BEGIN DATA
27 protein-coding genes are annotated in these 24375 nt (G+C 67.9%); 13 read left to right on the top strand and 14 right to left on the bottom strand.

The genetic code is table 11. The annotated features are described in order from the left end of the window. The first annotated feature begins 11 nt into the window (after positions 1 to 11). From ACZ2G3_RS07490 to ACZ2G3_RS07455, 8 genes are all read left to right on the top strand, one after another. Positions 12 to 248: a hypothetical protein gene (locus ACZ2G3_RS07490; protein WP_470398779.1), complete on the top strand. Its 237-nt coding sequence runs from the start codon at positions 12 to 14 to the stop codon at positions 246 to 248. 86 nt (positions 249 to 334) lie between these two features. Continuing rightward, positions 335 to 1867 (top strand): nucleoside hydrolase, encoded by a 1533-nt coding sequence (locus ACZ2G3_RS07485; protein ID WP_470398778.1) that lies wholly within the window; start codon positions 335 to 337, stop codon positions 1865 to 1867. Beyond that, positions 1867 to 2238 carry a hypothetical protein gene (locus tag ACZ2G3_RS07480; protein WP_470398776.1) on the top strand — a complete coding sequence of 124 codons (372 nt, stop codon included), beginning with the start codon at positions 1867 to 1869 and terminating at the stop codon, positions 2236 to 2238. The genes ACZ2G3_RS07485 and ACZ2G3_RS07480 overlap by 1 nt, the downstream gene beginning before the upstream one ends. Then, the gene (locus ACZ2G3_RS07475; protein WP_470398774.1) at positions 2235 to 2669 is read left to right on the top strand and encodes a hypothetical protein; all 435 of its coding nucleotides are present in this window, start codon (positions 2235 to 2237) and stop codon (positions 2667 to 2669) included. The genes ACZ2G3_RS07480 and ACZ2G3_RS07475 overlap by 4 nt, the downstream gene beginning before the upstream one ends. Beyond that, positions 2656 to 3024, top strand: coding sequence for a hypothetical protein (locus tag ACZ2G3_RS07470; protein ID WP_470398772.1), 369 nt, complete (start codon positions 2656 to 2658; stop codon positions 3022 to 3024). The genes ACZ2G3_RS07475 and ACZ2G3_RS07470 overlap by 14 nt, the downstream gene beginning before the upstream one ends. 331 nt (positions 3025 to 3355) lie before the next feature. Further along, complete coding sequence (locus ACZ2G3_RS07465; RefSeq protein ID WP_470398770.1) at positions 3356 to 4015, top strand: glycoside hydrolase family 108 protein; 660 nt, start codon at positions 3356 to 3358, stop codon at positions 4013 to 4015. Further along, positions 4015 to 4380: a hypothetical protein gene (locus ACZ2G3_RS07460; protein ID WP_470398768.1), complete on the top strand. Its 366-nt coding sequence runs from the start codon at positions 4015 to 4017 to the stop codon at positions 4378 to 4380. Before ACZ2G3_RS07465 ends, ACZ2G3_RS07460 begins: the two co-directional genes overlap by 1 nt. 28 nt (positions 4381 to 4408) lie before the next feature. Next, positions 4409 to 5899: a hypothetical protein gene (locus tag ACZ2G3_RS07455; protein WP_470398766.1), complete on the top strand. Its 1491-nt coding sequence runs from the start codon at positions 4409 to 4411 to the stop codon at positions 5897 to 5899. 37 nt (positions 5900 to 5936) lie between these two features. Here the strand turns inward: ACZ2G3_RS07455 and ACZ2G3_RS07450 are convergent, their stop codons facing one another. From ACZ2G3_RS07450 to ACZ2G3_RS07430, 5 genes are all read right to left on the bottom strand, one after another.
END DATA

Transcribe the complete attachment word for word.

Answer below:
27 protein-coding genes are annotated in these 24375 nt (G+C 67.9%); 13 read left to right on the top strand and 14 right to left on the bottom strand.

The genetic code is table 11. The annotated features are described in order from the left end of the window. The first annotated feature begins 11 nt into the window (after positions 1 to 11). From ACZ2G3_RS07490 to ACZ2G3_RS07455, 8 genes are all read left to right on the top strand, one after another. Positions 12 to 248: a hypothetical protein gene (locus ACZ2G3_RS07490; protein WP_470398779.1), complete on the top strand. Its 237-nt coding sequence runs from the start codon at positions 12 to 14 to the stop codon at positions 246 to 248. 86 nt (positions 249 to 334) lie between these two features. Continuing rightward, positions 335 to 1867 (top strand): nucleoside hydrolase, encoded by a 1533-nt coding sequence (locus ACZ2G3_RS07485; protein ID WP_470398778.1) that lies wholly within the window; start codon positions 335 to 337, stop codon positions 1865 to 1867. Beyond that, positions 1867 to 2238 carry a hypothetical protein gene (locus tag ACZ2G3_RS07480; protein WP_470398776.1) on the top strand — a complete coding sequence of 124 codons (372 nt, stop codon included), beginning with the start codon at positions 1867 to 1869 and terminating at the stop codon, positions 2236 to 2238. The genes ACZ2G3_RS07485 and ACZ2G3_RS07480 overlap by 1 nt, the downstream gene beginning before the upstream one ends. Then, the gene (locus ACZ2G3_RS07475; protein WP_470398774.1) at positions 2235 to 2669 is read left to right on the top strand and encodes a hypothetical protein; all 435 of its coding nucleotides are present in this window, start codon (positions 2235 to 2237) and stop codon (positions 2667 to 2669) included. The genes ACZ2G3_RS07480 and ACZ2G3_RS07475 overlap by 4 nt, the downstream gene beginning before the upstream one ends. Beyond that, positions 2656 to 3024, top strand: coding sequence for a hypothetical protein (locus tag ACZ2G3_RS07470; protein ID WP_470398772.1), 369 nt, complete (start codon positions 2656 to 2658; stop codon positions 3022 to 3024). The genes ACZ2G3_RS07475 and ACZ2G3_RS07470 overlap by 14 nt, the downstream gene beginning before the upstream one ends. 331 nt (positions 3025 to 3355) lie before the next feature. Further along, complete coding sequence (locus ACZ2G3_RS07465; RefSeq protein ID WP_470398770.1) at positions 3356 to 4015, top strand: glycoside hydrolase family 108 protein; 660 nt, start codon at positions 3356 to 3358, stop codon at positions 4013 to 4015. Further along, positions 4015 to 4380: a hypothetical protein gene (locus ACZ2G3_RS07460; protein ID WP_470398768.1), complete on the top strand. Its 366-nt coding sequence runs from the start codon at positions 4015 to 4017 to the stop codon at positions 4378 to 4380. Before ACZ2G3_RS07465 ends, ACZ2G3_RS07460 begins: the two co-directional genes overlap by 1 nt. 28 nt (positions 4381 to 4408) lie before the next feature. Next, positions 4409 to 5899: a hypothetical protein gene (locus tag ACZ2G3_RS07455; protein WP_470398766.1), complete on the top strand. Its 1491-nt coding sequence runs from the start codon at positions 4409 to 4411 to the stop codon at positions 5897 to 5899. 37 nt (positions 5900 to 5936) lie between these two features. Here the strand turns inward: ACZ2G3_RS07455 and ACZ2G3_RS07450 are convergent, their stop codons facing one another. From ACZ2G3_RS07450 to ACZ2G3_RS07430, 5 genes are all read right to left on the bottom strand, one after another.